1.) I would be in trouble if I didn't start out by saying that I am thankful for my wife. She is truly my better half, Columbia DS Willie Burchfield said it better when he introduced his wife as his better 7/8. Angie keeps me grounded and sees me as I want to be. She calls me on my BS and keeps me on the straight and narrow, but she also allows me to have my wild hairs every now and then. I love her dearly and I thank God for her.

2.) Today I am thankful for the gift of music, not my ability to play, but the privilege to have an extensive music library. My favorite way to decompress is to sit at my laptop with my headphones on and listen to music for hours. I love all kinds I only have two genres good and bad.

3.) Today I am thankful for Dr. Pat Whittemore, professor of religion at Martin Methodist College for his willingness to make time to help me with a baptism even though we have had scheduling problems. He is gracious and extremely helpful. Thanks, Dr. Pat.

Thursday, May 1, 2008

Even More Thoughts on General Conference 5/1

By now I am sure most of you know the outcome of the plenary sessions yesterday. The denomination's language on homosexuality and inclusiveness remains the same as it was 36 years ago. One can still see the denominational divide almost in two sections, the vote to change the language was 55% - 45%. As my friend and colleague Matt Kelley reports in his blog The Truth as Best I Know It (see the link on the side of this blog), the vibe in the discussion was very negative and hurtful. This is not what John Wesley had in mind when he began these holy conferences. My question is this; did we set ourselves up for this kind of failure of holy conferencing? In order to save money the denominational leaders decided to reduce the number of days that General Conference met this year by 2. That and an increasing number of petitions that must be sorted through and debated led to many late nights, lack of sleep, and a limited number of breaks and work during those breaks. This has led to some serious fatigue and irritability within the body as some other bloggers have reported. Everyone knows that these issues were going to come up as they will every year and so why do we give ourselves less time to deal with them. As I watched the live feed from GC I noticed many calls of the question before adequate debate and discussion, while other issues took too long in my opinion. When this kind of fatigue sets in people become less willing to hear other opinions and simply want to go home leaving things the way they are without change. This is what we got. In 2012 I hope the powers that be consider this problem in their scheduling. I think the money spent on two more days would be a good investment and I am willing to be that the delegates would agree.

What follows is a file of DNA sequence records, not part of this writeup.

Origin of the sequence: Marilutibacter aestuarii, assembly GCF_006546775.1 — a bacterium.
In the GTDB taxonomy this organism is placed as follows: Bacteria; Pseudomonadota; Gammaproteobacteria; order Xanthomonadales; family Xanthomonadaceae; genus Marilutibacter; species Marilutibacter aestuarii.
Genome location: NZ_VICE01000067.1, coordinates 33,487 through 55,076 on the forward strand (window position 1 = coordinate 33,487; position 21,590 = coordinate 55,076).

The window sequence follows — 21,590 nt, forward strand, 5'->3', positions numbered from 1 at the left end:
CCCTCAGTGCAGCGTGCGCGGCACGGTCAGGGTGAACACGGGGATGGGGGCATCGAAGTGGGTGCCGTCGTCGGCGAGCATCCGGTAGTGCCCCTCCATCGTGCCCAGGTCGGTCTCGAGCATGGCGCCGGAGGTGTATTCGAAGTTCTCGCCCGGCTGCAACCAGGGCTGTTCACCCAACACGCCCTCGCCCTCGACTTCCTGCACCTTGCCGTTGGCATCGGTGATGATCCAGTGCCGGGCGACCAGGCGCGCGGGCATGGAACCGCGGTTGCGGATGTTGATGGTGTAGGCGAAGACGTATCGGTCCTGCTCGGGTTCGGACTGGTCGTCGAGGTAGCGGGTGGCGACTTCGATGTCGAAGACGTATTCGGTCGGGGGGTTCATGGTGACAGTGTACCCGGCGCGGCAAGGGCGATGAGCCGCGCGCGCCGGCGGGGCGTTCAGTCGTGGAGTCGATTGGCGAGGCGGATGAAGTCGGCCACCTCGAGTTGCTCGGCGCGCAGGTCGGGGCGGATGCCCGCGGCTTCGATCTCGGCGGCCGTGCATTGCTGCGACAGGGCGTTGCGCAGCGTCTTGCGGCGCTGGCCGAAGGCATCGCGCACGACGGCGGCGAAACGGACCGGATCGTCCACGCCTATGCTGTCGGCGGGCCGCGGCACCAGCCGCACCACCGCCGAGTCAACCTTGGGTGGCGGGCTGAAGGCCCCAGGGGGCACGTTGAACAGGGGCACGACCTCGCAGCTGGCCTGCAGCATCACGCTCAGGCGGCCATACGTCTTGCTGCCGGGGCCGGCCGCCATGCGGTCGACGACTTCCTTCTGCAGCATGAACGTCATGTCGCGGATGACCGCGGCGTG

Wednesday, April 30, 2008

Even More Thoughts on General Conference 4/30

Today has been a hotbed of intense debate and decision. The majority of this was on GBLT issues and the future of homosexuality and the church. I sum up the events of the day with the line, "it's the same ol' story, same ol' song and dance." The debate on GBLT issues has continued since 1972 when the line "homosexuality is incompatible with Christian teachings". A Judicial Council decision 1032 where the idea that the pastor has the final say whether or not a person is ready to become a member. The pastor in the Virginia Conference deferred membership to a openly gay man. The petition 80088 states that the pastor and congregation must receive all people who wish to become members. The rationale is that grace is abundant for all and that if we disallowed sinners the churches would be empty. The minority report wanted to uphold the JC decision and give the pastor the final say. The rationale is that people might try to take advantage of open membership for selfish gain, i.e. wedding discounts, and KKK recruitment (That is not my example, a clergy person actually stood in front of the body and said that a KKK member might join a church to recruit members, I would laugh if it wasn't so sad and pathetic). They say that the pastor must regulate the membership of the church. Personally I don't really want that responsibility.